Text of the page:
Indian Home Cooking With Bhavna Kalra


culturallyours podcast indian home cooking with bhavna kalra the modern desi co

CulturallyOurs Podcast Cover Karthika Gupta Oct 2018
Season 06
Indian Home Cooking With Bhavna Kalra
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Show Details

In this episode Karthika chats with Bhavna Kalra, a fellow Bombay girl and an Australian Indian living in Sydney. Bhavna is also the founder of The Modern Desi Co where she aims to connect cultures through food. Bhavna chats about all things Indian food and more specifically home cooked Indian food – ghar ka khanna – as she called it. She shared her food journey and all the various Indian cuisines that have been a part of her childhood and life.

Show Notes

Karthika chats with Bhavna Kalra, a fellow Bombay girl and an Australian Indian to the CulturallyOurs podcast. Bhavna runs a company called The Modern Desi Co where she aims to connect cultures through food. She talks about her food journey and all the various Indian cuisines that have been a part of her childhood and life. Indian cuisine is so much more than just curry and butter chicken and we get deep into some of her favorites.


The Transcript

Karthika: Welcome Bhavna. Thank you so very much for joining me on CulturallyOurs, I’m super excited to have you on the podcast and I cannot wait to chat with you. Get to know you a little bit better and sort of get to know your food journey a little bit better.

Bhavna: Thank you. Karthika for having me over. I’m really excited to talk to you as well.

Karthika: Excellent. So before we begin, could you tell us a little bit about who you are, where you’re from, just to sort of help set the stage for our chat?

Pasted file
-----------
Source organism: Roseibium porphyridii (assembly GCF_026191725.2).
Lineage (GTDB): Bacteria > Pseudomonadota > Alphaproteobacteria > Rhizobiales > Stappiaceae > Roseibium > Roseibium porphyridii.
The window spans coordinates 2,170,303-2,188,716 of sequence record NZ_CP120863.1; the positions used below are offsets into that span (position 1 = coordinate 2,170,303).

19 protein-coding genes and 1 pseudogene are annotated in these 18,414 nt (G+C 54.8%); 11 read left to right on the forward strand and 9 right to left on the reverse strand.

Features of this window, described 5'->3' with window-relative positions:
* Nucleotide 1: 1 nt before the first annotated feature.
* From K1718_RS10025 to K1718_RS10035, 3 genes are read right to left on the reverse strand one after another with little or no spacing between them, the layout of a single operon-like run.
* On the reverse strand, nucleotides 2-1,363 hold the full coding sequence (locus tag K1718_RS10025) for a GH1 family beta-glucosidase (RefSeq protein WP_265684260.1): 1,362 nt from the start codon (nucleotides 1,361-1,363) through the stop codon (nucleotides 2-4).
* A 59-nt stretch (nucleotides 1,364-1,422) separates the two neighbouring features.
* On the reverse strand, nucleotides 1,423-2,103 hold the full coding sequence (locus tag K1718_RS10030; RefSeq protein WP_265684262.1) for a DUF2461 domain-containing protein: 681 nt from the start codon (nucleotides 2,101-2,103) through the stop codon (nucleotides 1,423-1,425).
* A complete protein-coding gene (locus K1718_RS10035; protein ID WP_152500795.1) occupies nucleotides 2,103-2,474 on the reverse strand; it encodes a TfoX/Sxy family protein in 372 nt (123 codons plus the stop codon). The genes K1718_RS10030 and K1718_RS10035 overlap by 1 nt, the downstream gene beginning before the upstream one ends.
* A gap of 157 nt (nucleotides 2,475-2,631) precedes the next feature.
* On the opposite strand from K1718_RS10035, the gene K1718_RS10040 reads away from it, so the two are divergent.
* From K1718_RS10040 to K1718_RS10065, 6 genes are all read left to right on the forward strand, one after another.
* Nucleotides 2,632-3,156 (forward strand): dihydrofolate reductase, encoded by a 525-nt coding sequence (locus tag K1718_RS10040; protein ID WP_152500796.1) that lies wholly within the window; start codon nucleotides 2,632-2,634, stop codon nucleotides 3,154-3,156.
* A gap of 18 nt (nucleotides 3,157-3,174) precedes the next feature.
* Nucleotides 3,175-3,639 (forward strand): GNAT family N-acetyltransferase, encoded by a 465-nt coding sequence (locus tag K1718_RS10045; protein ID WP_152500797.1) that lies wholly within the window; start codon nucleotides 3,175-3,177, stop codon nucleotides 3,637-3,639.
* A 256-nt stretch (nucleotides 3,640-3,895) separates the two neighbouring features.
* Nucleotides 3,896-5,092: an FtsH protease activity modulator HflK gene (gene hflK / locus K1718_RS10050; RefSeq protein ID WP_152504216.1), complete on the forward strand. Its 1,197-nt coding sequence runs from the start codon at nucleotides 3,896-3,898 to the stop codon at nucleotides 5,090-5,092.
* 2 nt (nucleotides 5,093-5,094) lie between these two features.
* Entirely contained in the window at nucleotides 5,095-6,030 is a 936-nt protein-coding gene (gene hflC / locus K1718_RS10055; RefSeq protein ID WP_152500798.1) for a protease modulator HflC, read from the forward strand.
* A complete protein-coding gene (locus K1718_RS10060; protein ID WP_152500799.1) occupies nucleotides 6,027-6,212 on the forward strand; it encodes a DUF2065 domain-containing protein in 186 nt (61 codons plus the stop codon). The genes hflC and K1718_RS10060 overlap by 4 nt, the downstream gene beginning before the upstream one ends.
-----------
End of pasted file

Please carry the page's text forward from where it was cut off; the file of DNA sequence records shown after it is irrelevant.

Bhavna: All right. So I’m Bhavna. I have a Instagram account called The Modern Desi Co. I’m based in Australia, actually, I’m based in Sydney, Australia, but I’m originally from India, from Mumbai, specially. And I love sharing memories, recipes, and stories about Indian food and educating people that Indian food is obviously more than what they see,  in restaurants abroad, and you know, how diverse Indian cuisine really is.  I’m also huge poetry buff and love sky gazing. So I love sharing pictures and poetry as well, quite a lot. So that’s who I am. That’s what I do when I’m not working full-time so I have a full-time job. I work in the it industry and yeah, I look after major clients who, who use the product that my company sells. So that’s what I do on a nine to five basis. And the rest of the time, I’m everything I told you I do

Karthika: A woman of many talents, and I have to say anybody who says Mumbai is instantly a friend, cause that’s sort of where I’m from as well. So tell me a little bit about your food journey. You talked about it in food and what your sort of mission is with the Modern Desi Co. But tell me how does came about how does food sort of fit into your life lifestyle I’ll have you always loved to cook or is that something sort of, you’ve picked up somewhere along the line.